Asia Pacific

It’s Time to Appreciate Education

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June 19, 2017 09:32 EDT

Instead of going to university to simply get a degree and a well-paid job, students must learn to seek knowledge for the sake of learning.

When I recently returned home to Indonesia, I heard about some universities giving “fake” diplomas or degrees to students. These “graduates” never actually attended classes or completed assignments. What they did was pay some cash, choose a degree and attend the graduation ceremony. After allegations of illegal diplomas issued by a college in Bekasi, West Java, the Ministry of Higher Education also found three other universities to have allegedly held “fake” graduation ceremonies.

This phenomenon, however, is not something new. It has been going for many years and in many places around the world. Not only does this practice tarnish the education system, but it also demonstrates that there are many people who have reduced the value of knowledge to its lowest level.

These people clearly see a university degree as merely something to get them a job. They no longer have the real intention to seek knowledge. They do not study in order to learn something new or seek answers for the questions they may have. Rather, they “study” only to obtain the end results in the form of grades or certificates.

Has human attitude toward seeking knowledge become so low? In Islam, knowledge is considered a light that God urges humankind to seek throughout their lives. In fact, the word “knowledge” is mentioned 780 times in the Quran. With knowledge, certain individuals have been distinguished from others. But today, it seems there are people who no longer appreciate this noble substance.


After I graduated from high school in Qatar, I wanted to learn more about Islam. After all, I was in the Middle East, the heart of Islamic religious education. I talked about my intention with one of my teachers who was a leading scholar on Islam. I never thought he would disagree with me, but he did. He discouraged me from pursuing a formal Islamic education. In fact, he advised me and my peers to take other directions and seek Islamic knowledge beyond the classroom.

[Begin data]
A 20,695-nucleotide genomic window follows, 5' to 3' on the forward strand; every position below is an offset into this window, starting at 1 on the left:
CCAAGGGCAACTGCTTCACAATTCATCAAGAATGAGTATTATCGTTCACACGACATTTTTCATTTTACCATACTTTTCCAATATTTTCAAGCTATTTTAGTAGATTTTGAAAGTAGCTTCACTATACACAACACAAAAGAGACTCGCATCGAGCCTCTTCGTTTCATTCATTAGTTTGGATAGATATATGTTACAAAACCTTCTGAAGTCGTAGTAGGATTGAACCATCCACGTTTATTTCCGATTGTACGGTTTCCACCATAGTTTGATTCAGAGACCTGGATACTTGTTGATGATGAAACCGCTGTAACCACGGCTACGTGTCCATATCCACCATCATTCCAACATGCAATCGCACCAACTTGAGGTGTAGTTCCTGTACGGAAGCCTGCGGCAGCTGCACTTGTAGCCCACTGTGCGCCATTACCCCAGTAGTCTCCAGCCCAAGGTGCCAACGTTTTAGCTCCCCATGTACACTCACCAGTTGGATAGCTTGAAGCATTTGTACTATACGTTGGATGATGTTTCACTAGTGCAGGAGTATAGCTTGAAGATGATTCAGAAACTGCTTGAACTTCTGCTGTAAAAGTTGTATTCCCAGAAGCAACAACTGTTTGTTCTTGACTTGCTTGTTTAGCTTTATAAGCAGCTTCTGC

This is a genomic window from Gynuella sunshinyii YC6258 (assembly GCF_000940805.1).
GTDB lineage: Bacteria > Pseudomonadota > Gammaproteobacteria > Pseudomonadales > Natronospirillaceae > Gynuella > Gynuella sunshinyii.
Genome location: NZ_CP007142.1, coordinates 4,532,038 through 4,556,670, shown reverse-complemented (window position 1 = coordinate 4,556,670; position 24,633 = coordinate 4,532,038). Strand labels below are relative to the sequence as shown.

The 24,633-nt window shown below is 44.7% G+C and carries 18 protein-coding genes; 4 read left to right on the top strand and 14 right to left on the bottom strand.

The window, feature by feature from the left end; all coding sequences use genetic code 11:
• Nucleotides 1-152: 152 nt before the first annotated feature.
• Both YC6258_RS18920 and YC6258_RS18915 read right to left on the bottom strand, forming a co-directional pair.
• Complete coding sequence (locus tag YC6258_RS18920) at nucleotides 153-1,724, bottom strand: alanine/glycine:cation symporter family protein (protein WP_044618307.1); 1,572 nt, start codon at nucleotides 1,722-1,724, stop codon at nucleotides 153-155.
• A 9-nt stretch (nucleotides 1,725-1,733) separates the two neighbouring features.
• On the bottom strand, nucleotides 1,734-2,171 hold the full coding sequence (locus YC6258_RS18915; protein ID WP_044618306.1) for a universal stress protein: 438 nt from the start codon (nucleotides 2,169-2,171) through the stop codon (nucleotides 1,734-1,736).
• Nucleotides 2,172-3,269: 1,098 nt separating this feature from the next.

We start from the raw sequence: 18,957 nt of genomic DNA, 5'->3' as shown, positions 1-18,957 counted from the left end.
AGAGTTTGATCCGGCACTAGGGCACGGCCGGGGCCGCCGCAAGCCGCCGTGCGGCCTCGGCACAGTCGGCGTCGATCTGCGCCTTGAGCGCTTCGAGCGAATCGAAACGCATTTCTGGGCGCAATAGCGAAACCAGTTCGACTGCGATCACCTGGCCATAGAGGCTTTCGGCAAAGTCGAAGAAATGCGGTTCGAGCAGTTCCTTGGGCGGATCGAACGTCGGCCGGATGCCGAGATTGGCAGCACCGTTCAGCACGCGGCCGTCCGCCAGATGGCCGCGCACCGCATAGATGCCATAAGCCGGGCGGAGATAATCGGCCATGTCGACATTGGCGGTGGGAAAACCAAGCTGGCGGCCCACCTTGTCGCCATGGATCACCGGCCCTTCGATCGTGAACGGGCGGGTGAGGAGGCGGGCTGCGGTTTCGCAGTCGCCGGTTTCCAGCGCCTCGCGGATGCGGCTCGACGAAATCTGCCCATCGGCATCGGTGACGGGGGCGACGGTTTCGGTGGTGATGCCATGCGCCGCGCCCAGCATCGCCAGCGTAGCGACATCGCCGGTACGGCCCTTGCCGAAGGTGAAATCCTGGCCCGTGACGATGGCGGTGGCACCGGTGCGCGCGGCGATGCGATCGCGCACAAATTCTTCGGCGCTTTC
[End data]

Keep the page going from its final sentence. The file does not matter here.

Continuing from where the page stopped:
He said that he was worried his students would become among those who do not appreciate knowledge. He explained that, in the present day, many people who study in schools or colleges no longer seek knowledge for the sake of learning, but rather just in the search for degrees or diplomas. Instead, he encouraged us to become those who respect the value of knowledge — those who willingly take the time to learn without any return. “Respect knowledge by seeking it because you really want to know about some things and, once you know, you will implement them in your life.” That was his message to us.

Changes are needed in our attitudes toward education and knowledge. We should not seek knowledge only to work or earn some cash. Instead, we should learn because we want to know new things and implement what we know to contribute to society. In this way, we would then be able to respect and appreciate the real value of education.

Employers should also play a role in this. It is undeniable that most employers are still concerned with diplomas. Some jobs even give specific academic requirements, especially bachelor degrees. Similarly with promotions, especially in public sector jobs and academic institutions, it often depends on qualifications.

In this case, there is a need for a transformation, in which the possession of skills and knowledge is not only measured by a piece of paper. Instead, employers must also assess the actual knowledge and abilities that applicants have. There are many people worldwide who have a diploma or degree but cannot do anything when at work. In contrast, there are those who hold no degrees but are able to work effectively and professionally.


At the same time, the organizations that give fake degrees must be shut down and penalties handed out. Not only have they tarnished the education system in Indonesia, but also the value of knowledge. They have destroyed the academic dignity inherent in higher education institutions that are considered as centers that maintain moral integrity.

To those who use different means to get their work done such as buying essays or asking others to write their thesis, they must realize that this is not only unfair to those who actually study. They also smear the noble value of education.

As for knowledge itself: There is no harm in aiming for a degree or qualification, but do not make it your primary goal. Instead, be of those who learn for the sake of learning.

The views expressed in this article are the author’s own and do not necessarily reflect Fair Observer’s editorial policy.

Photo Credit: percds

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